· cellbased,trends,alternate protein,Sustainability,plant-based protein

Future Alternative – Food Frontier and the Alternate Protein Landscape in Australia (2/8)

Thomas King, the CEO of Food Frontier, opened the proceedings painting the landscape for Alternate Proteins in Australia. For the first blog, click here.

In Australia, Food Frontier continues to play a leading role as a think tank encouraging the growth of the alternate protein sector. See their free reports for an introduction to the sector.

Evolution of Plant-based Proteins

Thomas shared the evolution of plant-based proteins into four different groups as well as cultured meat and insect protein.

PWP - It's important to distinguish between these because the target audience will also vary.

Group 1 - Traditional meat alternatives for protein: Like chickpea, pulses, tofu and tempeh.

PWP - Depending on your regional background, many cultures have incorporated these types of foods over thousands of years.

Group 2 - Wholefood Mimics: Like tomato & jackfruit to mimic fish & meat, respectively.

PWP - This is an extension of group one with better R&D & marketing. For example, in South Asia, green jackfruit has been used as a 'meaty' substance for a very long time. Now there are brands with capital support to further enhance the taste and texture to mimic animal meat.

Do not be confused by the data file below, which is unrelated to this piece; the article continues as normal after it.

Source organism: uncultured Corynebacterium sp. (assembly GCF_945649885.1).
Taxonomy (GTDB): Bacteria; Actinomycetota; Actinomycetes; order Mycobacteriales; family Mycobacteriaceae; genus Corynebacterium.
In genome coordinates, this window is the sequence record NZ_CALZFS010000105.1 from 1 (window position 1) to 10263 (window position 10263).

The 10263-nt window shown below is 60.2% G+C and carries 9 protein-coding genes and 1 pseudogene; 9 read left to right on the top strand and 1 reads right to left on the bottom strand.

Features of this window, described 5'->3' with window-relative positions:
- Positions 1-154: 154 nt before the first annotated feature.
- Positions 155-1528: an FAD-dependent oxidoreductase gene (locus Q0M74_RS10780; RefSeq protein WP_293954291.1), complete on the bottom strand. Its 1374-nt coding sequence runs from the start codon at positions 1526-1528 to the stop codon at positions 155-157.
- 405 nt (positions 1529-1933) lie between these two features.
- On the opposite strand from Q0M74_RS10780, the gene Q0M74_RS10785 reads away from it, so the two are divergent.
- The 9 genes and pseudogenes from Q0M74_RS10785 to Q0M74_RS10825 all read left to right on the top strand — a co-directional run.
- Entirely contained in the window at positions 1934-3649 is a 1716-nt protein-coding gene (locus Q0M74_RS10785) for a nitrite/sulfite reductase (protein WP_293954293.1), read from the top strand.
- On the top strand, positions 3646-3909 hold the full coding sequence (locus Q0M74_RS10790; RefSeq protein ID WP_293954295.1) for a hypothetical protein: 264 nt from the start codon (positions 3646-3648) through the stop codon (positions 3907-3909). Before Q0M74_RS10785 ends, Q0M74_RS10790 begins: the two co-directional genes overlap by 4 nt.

Wholefood plant-based audience prefers Group 1 & 2 products. Whole food health practitioners are advocates for the first two groups.

Group 3 - Legacy brands of plant-based meat: These brands could be argued as the first generation.

PWP - In Australia, Sanitarium pioneered this category through their veggie delight range. In the US, you have Tofurky and the in the UK; there's Quorn. In East Asia, there would be hundreds (if not thousands) of companies who served mock meat similar to the West.

Group 4 - New Generation: In the US, Beyond Meat, Impossible Foods and in Australia, we have V2Foods, Buds, Meet, Unreal and many more.